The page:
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Memorial Cup: The Super-Mega Preview

The Memorial Cup is back, with four of the best CHL teams fighting to become Canada's top junior hockey club. Get ready with a competitor breakdown.
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The Memorial Cup is back, with four of the best CHL teams fighting to become Canada's top junior hockey club. Get ready with a competitor breakdown.

Hamilton Bulldogs

The Hamilton Bulldogs were an absolute powerhouse, finishing 12 points ahead of their nearest OHL competitor, winning 51 games while no other team surpassed 44. Led offensively by undrafted 2002-born forward Logan Morrison and the midseason acquisition Mason McTavish. Defensively, they were led by a pair of 2001-born blueliners in Nathan Staios and Arber Xhekaj, the Bulldogs are a veteran-laden squad that has a legitimate claim to being a favorite among the CHL’s best teams.

The playoff run that the Bulldogs went on was an absolute masterclass. Morrison and fellow undrafted 2002-born forward Avery Hayes both averaged over two points per game while one of hockey’s best prospects, Mason McTavish, averaged just over a point-and-a-half while providing excellent two-way play. While the production from the backend hasn’t quite been as plentiful as it was during the regular season, the Bulldogs have been defending at an extremely high level and allowing the forwards to do the damage.

Prior to their OHL Final against the Windsor Spitfires who took the Bulldogs to seven games, Hamilton had not lost a single game since March 25th, an overtime loss against the Sudbury Wolves. Their last regulation loss came on March 15th. To say that Hamilton had hit their stride right as they needed to is an understatement. Windsor gave them an excellent test right at the end of their championship run to prep them for the nation's best at the Memorial Cup.

When you run through your league the way the Bulldogs did, there are a lot of things that go right in all aspects of the game. Offensively, Hamilton was consistently generating the majority of scoring chances for their squad. The OHL’s top team plays a tough and structured game from the top-line down, making it difficult for anyone to score against them. A +124 goal differential was by far the biggest in the OHL.

X-Factor: C Mason McTavish

The Anaheim Ducks' third overall pick from last year’s draft has played all over this year. He spent some time in the NHL, getting nine games in before being sent back to the OHL. Midway through his NHL time, McTavish was sent to the AHL on a conditioning loan for three games. After a quick four-game OHL stint, the Canadian power forward joined the World Junior squad where he was an absolute force through the two games that were played prior to COVID shutting things down. Upon his return to the OHL, he was traded to Hamilton where he would help his new club capture the league championship but not before representing his country one more time, at the Olympic Winter Games.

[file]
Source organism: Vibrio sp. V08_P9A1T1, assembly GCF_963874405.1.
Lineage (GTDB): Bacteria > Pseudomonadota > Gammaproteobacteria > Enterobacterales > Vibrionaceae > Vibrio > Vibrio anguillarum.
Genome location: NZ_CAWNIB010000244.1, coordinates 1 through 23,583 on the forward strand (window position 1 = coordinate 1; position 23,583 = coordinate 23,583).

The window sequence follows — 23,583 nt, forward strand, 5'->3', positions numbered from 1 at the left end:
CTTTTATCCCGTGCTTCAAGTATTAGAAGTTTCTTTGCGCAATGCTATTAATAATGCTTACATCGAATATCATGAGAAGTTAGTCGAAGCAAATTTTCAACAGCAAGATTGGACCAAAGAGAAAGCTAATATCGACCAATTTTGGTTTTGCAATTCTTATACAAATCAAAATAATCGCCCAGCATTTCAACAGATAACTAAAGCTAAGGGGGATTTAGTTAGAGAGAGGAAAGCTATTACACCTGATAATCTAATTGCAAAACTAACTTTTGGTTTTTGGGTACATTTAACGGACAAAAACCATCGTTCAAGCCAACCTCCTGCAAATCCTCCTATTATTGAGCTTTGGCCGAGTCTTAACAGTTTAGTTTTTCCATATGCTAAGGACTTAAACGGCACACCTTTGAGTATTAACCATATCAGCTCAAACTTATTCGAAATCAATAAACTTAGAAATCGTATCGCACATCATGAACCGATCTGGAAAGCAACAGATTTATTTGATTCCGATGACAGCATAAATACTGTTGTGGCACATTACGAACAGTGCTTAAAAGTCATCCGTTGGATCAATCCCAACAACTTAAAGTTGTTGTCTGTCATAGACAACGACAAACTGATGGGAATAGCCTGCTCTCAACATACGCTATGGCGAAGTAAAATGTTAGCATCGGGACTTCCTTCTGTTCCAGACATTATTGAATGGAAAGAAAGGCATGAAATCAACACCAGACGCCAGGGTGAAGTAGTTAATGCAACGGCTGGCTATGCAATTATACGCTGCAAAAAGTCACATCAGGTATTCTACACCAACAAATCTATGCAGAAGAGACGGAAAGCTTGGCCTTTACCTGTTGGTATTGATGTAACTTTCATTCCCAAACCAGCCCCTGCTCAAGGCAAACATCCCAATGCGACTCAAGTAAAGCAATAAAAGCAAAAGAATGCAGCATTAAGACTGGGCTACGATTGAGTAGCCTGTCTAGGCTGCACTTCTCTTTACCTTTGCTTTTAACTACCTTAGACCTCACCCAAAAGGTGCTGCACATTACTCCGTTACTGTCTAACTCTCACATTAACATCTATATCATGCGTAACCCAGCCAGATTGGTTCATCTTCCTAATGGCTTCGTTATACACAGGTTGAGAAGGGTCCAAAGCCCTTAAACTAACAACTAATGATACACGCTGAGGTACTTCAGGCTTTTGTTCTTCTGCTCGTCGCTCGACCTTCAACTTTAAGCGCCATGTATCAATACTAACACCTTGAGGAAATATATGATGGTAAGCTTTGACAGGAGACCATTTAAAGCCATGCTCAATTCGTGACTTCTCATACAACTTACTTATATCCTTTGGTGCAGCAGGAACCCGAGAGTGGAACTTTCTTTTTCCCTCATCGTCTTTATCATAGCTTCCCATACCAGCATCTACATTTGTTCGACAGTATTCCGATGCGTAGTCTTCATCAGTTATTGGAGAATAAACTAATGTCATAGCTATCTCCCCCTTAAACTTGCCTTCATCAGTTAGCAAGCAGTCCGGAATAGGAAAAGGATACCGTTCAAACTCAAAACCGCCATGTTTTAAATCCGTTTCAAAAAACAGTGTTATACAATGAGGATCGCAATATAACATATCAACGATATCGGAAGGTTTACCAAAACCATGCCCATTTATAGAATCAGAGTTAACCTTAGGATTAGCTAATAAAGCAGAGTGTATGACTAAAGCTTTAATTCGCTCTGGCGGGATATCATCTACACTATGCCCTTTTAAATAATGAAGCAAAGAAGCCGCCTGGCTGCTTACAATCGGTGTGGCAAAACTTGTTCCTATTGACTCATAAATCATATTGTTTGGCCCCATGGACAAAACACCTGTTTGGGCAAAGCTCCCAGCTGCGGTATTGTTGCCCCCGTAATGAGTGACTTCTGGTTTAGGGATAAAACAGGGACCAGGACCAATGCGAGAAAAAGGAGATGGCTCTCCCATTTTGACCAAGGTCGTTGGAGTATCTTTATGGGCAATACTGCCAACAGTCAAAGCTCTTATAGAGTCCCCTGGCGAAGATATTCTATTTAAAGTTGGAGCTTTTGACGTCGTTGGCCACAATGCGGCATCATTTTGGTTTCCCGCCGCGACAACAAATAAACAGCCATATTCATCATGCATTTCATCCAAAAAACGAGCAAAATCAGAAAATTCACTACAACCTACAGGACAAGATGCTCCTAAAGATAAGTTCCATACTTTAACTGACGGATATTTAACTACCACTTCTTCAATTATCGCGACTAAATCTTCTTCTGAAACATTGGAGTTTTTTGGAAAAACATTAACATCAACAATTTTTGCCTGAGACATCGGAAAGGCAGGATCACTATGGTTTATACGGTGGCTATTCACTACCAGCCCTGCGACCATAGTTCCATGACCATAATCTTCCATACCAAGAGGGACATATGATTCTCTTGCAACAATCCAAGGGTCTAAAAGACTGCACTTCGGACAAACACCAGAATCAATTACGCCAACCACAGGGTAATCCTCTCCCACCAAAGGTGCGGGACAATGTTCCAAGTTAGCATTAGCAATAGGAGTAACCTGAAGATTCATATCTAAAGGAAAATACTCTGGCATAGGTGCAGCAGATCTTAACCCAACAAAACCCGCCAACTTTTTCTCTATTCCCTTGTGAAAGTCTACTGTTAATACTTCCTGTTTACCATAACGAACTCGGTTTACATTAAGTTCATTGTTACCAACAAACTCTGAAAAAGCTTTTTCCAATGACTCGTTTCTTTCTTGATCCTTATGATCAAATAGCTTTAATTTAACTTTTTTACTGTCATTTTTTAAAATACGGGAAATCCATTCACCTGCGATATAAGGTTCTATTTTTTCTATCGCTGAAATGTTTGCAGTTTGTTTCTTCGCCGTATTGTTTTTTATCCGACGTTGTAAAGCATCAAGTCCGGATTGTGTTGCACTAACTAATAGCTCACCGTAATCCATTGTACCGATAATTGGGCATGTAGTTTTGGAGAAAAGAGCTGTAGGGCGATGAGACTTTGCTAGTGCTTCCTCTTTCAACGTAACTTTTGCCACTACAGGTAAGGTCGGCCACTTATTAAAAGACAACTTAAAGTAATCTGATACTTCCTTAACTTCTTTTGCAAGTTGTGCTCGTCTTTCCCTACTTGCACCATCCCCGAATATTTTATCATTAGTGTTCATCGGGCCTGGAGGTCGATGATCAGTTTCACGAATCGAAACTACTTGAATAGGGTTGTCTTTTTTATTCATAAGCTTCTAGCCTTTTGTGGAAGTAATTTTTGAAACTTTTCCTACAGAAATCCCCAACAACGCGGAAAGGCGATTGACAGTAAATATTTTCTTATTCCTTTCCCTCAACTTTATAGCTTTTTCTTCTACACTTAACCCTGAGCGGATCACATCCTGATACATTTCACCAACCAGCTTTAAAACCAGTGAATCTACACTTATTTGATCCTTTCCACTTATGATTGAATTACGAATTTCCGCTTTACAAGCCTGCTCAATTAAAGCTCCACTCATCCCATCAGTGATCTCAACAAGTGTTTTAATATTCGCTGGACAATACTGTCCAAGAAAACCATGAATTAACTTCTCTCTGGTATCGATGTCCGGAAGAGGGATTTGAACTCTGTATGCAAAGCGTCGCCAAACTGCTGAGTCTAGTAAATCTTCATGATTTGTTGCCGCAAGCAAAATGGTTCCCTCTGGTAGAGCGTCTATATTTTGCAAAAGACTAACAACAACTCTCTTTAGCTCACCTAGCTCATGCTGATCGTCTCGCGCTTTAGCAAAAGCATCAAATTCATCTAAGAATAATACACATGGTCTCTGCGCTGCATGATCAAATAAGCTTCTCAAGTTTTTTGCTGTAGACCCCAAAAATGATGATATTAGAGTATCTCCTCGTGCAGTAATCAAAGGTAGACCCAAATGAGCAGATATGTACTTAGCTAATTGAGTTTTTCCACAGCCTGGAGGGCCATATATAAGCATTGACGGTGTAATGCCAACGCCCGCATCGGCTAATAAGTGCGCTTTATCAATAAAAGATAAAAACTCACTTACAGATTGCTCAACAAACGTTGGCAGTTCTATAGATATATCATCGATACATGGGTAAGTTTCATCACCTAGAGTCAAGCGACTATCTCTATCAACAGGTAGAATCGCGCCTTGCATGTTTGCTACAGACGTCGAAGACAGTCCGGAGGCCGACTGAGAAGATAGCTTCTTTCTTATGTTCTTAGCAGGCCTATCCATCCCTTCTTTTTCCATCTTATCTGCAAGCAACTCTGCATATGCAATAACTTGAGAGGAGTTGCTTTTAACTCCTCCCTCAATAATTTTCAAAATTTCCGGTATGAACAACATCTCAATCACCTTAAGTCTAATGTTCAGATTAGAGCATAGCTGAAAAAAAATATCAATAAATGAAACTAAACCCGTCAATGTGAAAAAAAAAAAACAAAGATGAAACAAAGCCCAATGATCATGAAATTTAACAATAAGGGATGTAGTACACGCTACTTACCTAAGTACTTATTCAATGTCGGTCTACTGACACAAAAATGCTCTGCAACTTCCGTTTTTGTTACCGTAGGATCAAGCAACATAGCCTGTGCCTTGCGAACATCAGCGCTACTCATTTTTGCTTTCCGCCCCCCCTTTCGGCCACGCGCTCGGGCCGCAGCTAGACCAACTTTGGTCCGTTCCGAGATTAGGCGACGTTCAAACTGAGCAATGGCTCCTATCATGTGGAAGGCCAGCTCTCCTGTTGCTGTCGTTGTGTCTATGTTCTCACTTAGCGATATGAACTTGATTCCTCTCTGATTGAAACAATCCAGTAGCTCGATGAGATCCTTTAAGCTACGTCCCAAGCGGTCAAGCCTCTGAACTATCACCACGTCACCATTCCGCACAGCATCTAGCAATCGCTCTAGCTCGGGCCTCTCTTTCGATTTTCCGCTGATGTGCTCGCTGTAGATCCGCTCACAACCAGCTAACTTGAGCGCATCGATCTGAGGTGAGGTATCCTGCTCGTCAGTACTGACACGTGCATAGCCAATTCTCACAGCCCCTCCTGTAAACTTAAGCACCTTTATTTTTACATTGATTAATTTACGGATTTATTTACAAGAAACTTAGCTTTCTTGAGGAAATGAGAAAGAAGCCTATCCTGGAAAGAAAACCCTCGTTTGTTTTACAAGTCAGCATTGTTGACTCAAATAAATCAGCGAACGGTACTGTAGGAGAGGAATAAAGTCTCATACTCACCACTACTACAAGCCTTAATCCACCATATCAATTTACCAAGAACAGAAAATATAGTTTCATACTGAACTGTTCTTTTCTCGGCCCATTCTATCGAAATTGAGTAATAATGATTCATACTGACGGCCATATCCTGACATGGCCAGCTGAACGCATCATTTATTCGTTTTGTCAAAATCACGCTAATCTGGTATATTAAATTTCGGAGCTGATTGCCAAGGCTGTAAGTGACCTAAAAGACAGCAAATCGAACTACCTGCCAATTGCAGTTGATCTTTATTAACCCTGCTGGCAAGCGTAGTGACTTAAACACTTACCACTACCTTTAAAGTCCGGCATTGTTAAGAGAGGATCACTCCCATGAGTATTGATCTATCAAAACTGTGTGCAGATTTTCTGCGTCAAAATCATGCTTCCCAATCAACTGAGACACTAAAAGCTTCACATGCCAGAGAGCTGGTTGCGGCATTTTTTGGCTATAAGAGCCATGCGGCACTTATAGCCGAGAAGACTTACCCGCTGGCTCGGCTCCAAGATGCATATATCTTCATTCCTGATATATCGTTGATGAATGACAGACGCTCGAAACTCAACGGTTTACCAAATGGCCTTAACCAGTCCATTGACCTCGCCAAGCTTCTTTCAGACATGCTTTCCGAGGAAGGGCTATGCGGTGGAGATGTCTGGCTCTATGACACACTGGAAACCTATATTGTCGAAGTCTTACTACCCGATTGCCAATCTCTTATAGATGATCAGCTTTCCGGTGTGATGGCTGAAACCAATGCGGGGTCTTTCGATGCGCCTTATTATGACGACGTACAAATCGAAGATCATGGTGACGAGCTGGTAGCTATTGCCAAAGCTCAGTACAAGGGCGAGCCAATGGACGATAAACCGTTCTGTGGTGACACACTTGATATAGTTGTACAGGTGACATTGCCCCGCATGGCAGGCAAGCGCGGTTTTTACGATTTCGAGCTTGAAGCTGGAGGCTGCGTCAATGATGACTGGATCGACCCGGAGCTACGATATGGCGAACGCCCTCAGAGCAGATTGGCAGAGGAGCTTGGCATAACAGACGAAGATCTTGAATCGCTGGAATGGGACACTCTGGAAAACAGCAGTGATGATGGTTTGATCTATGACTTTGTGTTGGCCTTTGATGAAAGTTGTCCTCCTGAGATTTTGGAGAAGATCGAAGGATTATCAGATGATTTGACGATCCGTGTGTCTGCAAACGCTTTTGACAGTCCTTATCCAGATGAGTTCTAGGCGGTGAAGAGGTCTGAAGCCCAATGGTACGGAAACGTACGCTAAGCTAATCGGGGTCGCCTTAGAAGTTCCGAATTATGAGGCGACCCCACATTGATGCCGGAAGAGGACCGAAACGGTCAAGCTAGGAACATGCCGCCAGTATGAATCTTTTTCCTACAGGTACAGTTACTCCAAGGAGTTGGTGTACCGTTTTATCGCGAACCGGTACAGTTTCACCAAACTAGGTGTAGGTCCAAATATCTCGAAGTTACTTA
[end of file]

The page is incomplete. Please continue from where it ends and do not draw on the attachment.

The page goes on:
McTavish isn’t the team's highest scorer, that would be Logan Morrison, but he is their most highly touted player with a strong defensive game as a center to go along with a powerful offensive game. McTavish can absolutely rip the biscuit and his playmaking abilities have taken a massive step since last year. The Zurich-born Canadian understands how to play the game the right way while also bringing modern-day speed and skill elements to the game.

Anaheim’s top prospect is going to be a big reason why the Bulldogs have success at the Memorial Cup. McTavish’s play down the middle really solidified Hamilton as not only one of the OHL’s best teams but one of the best squads in the CHL as a whole. The 2003-born center is going to likely play up against the other team’s best players and will often find himself being the best overall player on the ice against many of them. If he can win his matchups consistently, the Bulldogs will be a tough out for anyone.

Sleeper: C/LW Jan Myšák

The Canadiens prospect could be one of the Memorial Cup’s most intriguing players. His energy and persistence on the forecheck make him a nuisance and his diverse scoring ability gives teams headaches. Myšák was the team’s second-leading goal scorer in the regular season, providing a punch in a depth role. He has been centering the third line, giving the Bulldogs some incredible depth down the middle through the OHL playoffs but has played on the wing on the first line at times this year as well. His versatility might be one of his best assets.